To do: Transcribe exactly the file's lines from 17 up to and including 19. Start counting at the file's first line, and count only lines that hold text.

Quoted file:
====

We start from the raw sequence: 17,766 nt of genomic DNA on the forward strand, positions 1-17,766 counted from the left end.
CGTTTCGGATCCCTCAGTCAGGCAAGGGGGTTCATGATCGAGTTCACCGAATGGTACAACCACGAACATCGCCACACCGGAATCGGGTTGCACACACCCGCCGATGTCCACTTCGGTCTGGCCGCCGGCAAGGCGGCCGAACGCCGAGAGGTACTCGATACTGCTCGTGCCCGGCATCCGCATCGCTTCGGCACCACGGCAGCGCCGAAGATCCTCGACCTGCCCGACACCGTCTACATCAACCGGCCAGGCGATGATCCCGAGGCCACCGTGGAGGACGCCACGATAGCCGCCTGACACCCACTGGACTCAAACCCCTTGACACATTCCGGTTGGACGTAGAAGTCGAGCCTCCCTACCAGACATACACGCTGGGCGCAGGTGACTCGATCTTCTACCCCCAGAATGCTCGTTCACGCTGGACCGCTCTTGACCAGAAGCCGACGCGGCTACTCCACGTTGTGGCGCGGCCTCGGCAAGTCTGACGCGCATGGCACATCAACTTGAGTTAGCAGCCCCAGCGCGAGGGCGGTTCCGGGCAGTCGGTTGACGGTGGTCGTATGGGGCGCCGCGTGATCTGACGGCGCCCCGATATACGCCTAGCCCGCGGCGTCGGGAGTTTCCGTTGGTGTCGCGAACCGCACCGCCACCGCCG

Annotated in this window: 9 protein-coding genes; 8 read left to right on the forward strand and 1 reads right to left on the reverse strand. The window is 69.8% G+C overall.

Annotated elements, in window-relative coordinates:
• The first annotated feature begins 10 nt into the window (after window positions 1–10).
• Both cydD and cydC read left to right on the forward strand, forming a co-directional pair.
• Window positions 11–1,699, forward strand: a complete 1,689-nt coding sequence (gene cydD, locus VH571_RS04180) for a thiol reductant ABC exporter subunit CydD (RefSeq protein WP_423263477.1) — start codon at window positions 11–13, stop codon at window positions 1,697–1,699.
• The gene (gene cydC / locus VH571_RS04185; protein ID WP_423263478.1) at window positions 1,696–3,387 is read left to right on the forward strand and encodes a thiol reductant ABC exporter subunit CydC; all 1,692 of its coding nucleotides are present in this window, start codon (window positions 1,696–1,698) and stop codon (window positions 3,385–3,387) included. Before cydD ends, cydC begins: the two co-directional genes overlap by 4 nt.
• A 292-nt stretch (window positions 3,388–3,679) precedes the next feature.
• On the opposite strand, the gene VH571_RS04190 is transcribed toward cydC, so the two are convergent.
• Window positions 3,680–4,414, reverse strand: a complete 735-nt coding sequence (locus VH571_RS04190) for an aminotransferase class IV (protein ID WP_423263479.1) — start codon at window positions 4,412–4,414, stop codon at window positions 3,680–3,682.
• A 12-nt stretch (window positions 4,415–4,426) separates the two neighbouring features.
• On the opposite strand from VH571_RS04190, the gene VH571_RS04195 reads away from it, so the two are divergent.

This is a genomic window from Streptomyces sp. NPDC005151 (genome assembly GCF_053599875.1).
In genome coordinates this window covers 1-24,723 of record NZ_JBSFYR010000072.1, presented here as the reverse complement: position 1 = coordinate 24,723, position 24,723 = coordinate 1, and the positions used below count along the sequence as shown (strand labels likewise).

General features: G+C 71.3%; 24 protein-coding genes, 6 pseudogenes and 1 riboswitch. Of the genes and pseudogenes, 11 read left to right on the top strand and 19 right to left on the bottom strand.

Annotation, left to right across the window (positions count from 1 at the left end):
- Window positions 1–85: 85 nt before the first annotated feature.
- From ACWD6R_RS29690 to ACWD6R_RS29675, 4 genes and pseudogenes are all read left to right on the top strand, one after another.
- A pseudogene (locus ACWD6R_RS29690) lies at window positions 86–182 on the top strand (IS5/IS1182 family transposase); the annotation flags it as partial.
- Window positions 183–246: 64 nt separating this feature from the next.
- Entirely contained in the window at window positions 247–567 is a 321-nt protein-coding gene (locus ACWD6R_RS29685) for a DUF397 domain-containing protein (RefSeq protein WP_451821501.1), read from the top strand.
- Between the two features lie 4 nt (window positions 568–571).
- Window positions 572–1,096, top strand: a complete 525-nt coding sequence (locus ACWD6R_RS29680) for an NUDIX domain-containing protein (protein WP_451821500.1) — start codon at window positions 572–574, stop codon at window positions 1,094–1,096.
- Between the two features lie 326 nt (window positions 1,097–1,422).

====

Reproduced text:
Annotation, left to right across the window (positions count from 1 at the left end):
- Window positions 1–85: 85 nt before the first annotated feature.
- From ACWD6R_RS29690 to ACWD6R_RS29675, 4 genes and pseudogenes are all read left to right on the top strand, one after another.